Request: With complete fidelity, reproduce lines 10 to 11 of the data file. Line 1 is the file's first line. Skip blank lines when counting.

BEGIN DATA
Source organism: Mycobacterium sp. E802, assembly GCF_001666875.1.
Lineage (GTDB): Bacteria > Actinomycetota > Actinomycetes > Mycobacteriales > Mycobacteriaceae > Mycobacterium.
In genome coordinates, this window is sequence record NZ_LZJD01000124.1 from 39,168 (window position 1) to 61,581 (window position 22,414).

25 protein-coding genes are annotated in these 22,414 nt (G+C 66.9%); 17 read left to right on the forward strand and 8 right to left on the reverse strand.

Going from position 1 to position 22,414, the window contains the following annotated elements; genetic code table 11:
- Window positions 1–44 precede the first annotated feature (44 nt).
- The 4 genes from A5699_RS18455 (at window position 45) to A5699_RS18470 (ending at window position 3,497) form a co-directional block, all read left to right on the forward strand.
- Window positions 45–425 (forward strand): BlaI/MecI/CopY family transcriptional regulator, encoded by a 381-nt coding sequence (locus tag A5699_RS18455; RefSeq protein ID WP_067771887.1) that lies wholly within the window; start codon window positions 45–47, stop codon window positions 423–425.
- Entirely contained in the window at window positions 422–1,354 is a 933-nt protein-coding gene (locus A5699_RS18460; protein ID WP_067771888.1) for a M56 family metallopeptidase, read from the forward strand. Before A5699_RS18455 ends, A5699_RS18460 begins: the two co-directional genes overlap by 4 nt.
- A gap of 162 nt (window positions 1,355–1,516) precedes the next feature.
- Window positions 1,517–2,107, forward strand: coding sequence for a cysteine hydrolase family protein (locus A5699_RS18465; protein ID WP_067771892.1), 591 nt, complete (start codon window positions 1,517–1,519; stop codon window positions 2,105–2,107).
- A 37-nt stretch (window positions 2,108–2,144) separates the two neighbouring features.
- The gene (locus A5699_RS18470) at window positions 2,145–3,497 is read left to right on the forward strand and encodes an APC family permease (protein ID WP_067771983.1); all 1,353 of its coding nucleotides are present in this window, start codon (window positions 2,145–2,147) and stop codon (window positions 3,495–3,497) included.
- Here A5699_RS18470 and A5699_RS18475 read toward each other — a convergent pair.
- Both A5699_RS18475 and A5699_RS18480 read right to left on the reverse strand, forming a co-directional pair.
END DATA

- A gap of 162 nt (window positions 1,355–1,516) precedes the next feature.
- Window positions 1,517–2,107, forward strand: coding sequence for a cysteine hydrolase family protein (locus A5699_RS18465; protein ID WP_067771892.1), 591 nt, complete (start codon window positions 1,517–1,519; stop codon window positions 2,105–2,107).